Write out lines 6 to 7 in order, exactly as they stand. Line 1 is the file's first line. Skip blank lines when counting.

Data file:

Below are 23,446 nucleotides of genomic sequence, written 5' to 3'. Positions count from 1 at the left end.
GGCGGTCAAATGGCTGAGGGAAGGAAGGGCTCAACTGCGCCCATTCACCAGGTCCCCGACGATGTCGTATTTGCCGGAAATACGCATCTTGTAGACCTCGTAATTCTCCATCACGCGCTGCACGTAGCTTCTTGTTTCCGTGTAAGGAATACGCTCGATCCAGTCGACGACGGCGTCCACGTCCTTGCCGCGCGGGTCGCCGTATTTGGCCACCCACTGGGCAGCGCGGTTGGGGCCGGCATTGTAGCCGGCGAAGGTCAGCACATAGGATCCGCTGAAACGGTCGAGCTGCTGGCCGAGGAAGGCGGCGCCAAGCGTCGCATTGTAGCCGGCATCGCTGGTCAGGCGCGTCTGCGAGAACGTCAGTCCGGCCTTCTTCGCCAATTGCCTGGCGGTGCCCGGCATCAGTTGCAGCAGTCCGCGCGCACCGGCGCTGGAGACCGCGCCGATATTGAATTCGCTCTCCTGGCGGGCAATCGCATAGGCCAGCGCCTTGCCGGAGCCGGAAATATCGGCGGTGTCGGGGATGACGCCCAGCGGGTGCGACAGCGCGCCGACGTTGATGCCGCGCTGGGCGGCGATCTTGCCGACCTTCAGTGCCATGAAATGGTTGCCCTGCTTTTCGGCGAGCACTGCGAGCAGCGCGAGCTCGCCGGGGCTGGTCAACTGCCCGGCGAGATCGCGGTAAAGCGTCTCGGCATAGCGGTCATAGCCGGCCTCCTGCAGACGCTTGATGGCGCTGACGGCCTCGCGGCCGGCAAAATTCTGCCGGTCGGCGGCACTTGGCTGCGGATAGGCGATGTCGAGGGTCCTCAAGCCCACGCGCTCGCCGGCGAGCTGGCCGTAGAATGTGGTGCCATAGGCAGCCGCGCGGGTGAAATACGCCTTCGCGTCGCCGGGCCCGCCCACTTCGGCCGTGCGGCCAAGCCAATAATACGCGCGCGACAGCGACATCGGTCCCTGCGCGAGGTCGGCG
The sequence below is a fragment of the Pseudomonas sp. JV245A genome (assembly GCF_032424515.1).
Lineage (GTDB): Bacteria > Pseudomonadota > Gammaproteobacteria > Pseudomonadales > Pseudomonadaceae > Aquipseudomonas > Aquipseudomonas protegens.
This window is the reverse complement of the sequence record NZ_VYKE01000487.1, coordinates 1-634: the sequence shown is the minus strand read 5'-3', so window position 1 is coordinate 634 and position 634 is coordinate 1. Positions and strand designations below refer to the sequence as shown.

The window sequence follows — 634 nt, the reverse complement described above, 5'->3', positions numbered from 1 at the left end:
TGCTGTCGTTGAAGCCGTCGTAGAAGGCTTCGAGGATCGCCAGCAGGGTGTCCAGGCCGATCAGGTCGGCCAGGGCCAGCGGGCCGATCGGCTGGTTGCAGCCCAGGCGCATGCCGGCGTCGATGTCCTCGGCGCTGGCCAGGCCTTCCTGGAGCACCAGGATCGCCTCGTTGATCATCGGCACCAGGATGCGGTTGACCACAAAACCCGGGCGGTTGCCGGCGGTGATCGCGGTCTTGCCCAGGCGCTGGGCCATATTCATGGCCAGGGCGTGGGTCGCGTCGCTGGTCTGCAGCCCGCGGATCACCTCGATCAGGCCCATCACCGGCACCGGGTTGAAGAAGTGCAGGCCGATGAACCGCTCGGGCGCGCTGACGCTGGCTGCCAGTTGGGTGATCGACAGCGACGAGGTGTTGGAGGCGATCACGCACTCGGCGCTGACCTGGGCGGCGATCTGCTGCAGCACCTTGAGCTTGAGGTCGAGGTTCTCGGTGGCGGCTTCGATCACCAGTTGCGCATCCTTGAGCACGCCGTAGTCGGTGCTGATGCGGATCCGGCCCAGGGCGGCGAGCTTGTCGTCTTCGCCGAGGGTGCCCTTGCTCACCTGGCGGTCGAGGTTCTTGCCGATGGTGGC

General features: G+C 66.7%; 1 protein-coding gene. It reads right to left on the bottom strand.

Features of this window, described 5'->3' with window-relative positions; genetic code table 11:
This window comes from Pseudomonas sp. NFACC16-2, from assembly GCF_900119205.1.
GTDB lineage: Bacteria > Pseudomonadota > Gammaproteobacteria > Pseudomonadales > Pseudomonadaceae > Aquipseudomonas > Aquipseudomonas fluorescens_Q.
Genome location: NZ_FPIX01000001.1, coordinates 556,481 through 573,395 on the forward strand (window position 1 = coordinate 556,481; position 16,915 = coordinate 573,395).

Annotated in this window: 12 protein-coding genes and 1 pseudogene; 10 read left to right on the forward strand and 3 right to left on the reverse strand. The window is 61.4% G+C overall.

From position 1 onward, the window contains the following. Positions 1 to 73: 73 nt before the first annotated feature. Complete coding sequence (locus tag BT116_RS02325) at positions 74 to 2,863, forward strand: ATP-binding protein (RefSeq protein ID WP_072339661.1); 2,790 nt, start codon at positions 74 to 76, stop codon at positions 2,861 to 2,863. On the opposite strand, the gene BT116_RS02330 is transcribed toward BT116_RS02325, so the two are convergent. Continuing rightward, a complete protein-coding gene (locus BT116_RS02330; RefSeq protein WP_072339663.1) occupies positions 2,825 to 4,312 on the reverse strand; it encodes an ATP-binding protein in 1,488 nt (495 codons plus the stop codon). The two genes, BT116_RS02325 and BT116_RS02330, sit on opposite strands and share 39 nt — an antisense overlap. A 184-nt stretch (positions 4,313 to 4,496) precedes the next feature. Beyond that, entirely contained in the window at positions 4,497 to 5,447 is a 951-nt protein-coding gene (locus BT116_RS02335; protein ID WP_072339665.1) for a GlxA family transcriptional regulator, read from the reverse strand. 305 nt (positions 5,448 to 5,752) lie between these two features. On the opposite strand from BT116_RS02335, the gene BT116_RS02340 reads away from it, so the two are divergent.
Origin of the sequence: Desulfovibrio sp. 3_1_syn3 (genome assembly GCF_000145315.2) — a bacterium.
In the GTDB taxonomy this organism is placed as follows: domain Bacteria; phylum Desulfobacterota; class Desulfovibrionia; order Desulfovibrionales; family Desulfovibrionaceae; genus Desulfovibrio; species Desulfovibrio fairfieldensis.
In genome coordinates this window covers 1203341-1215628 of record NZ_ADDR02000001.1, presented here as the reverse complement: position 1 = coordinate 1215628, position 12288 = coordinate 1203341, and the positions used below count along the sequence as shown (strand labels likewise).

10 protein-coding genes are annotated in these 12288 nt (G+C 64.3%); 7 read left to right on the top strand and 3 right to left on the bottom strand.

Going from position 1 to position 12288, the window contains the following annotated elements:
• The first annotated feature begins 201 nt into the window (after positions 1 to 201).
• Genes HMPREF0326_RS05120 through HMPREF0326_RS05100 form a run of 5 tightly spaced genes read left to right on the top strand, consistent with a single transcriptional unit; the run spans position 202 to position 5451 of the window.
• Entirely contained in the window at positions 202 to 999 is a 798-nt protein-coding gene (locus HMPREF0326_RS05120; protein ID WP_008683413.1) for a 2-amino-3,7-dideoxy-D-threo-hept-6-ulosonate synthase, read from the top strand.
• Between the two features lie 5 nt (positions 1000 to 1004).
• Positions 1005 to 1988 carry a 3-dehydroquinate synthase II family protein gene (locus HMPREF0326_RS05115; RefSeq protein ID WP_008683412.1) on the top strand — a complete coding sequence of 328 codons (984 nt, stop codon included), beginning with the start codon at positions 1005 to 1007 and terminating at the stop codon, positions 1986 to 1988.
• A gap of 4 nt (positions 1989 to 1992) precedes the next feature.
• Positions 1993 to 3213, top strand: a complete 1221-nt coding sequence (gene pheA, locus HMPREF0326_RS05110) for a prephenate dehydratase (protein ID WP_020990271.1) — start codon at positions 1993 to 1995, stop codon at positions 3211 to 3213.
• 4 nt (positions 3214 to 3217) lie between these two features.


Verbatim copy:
The window sequence follows — 634 nt, the reverse complement described above, 5'->3', positions numbered from 1 at the left end:
TGCTGTCGTTGAAGCCGTCGTAGAAGGCTTCGAGGATCGCCAGCAGGGTGTCCAGGCCGATCAGGTCGGCCAGGGCCAGCGGGCCGATCGGCTGGTTGCAGCCCAGGCGCATGCCGGCGTCGATGTCCTCGGCGCTGGCCAGGCCTTCCTGGAGCACCAGGATCGCCTCGTTGATCATCGGCACCAGGATGCGGTTGACCACAAAACCCGGGCGGTTGCCGGCGGTGATCGCGGTCTTGCCCAGGCGCTGGGCCATATTCATGGCCAGGGCGTGGGTCGCGTCGCTGGTCTGCAGCCCGCGGATCACCTCGATCAGGCCCATCACCGGCACCGGGTTGAAGAAGTGCAGGCCGATGAACCGCTCGGGCGCGCTGACGCTGGCTGCCAGTTGGGTGATCGACAGCGACGAGGTGTTGGAGGCGATCACGCACTCGGCGCTGACCTGGGCGGCGATCTGCTGCAGCACCTTGAGCTTGAGGTCGAGGTTCTCGGTGGCGGCTTCGATCACCAGTTGCGCATCCTTGAGCACGCCGTAGTCGGTGCTGATGCGGATCCGGCCCAGGGCGGCGAGCTTGTCGTCTTCGCCGAGGGTGCCCTTGCTCACCTGGCGGTCGAGGTTCTTGCCGATGGTGGC